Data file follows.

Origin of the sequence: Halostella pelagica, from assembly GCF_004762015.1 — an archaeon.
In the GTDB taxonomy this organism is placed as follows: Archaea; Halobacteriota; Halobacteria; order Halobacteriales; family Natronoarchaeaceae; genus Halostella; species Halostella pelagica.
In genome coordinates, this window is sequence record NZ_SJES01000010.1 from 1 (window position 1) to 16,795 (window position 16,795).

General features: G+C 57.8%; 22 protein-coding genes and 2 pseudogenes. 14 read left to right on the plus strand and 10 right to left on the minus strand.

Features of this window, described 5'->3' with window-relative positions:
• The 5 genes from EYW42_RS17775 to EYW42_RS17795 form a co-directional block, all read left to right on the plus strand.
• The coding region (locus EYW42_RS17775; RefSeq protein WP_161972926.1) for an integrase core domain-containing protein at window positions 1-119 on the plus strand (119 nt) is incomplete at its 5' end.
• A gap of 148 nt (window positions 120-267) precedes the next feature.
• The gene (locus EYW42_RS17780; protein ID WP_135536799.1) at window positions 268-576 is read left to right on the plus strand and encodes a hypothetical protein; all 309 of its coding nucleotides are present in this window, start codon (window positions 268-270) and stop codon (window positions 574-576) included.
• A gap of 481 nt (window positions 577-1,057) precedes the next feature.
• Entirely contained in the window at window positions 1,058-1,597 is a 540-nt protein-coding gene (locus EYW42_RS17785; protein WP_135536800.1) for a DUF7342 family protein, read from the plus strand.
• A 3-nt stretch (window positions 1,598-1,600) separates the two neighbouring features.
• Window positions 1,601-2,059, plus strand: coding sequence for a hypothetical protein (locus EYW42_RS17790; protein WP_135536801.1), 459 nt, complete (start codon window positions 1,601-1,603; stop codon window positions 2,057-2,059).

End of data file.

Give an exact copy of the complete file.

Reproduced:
Origin of the sequence: Halostella pelagica, from assembly GCF_004762015.1 — an archaeon.
In the GTDB taxonomy this organism is placed as follows: Archaea; Halobacteriota; Halobacteria; order Halobacteriales; family Natronoarchaeaceae; genus Halostella; species Halostella pelagica.
In genome coordinates, this window is sequence record NZ_SJES01000010.1 from 1 (window position 1) to 16,795 (window position 16,795).

General features: G+C 57.8%; 22 protein-coding genes and 2 pseudogenes. 14 read left to right on the plus strand and 10 right to left on the minus strand.

Features of this window, described 5'->3' with window-relative positions:
• The 5 genes from EYW42_RS17775 to EYW42_RS17795 form a co-directional block, all read left to right on the plus strand.
• The coding region (locus EYW42_RS17775; RefSeq protein WP_161972926.1) for an integrase core domain-containing protein at window positions 1-119 on the plus strand (119 nt) is incomplete at its 5' end.
• A gap of 148 nt (window positions 120-267) precedes the next feature.
• The gene (locus EYW42_RS17780; protein ID WP_135536799.1) at window positions 268-576 is read left to right on the plus strand and encodes a hypothetical protein; all 309 of its coding nucleotides are present in this window, start codon (window positions 268-270) and stop codon (window positions 574-576) included.
• A gap of 481 nt (window positions 577-1,057) precedes the next feature.
• Entirely contained in the window at window positions 1,058-1,597 is a 540-nt protein-coding gene (locus EYW42_RS17785; protein WP_135536800.1) for a DUF7342 family protein, read from the plus strand.
• A 3-nt stretch (window positions 1,598-1,600) separates the two neighbouring features.
• Window positions 1,601-2,059, plus strand: coding sequence for a hypothetical protein (locus EYW42_RS17790; protein WP_135536801.1), 459 nt, complete (start codon window positions 1,601-1,603; stop codon window positions 2,057-2,059).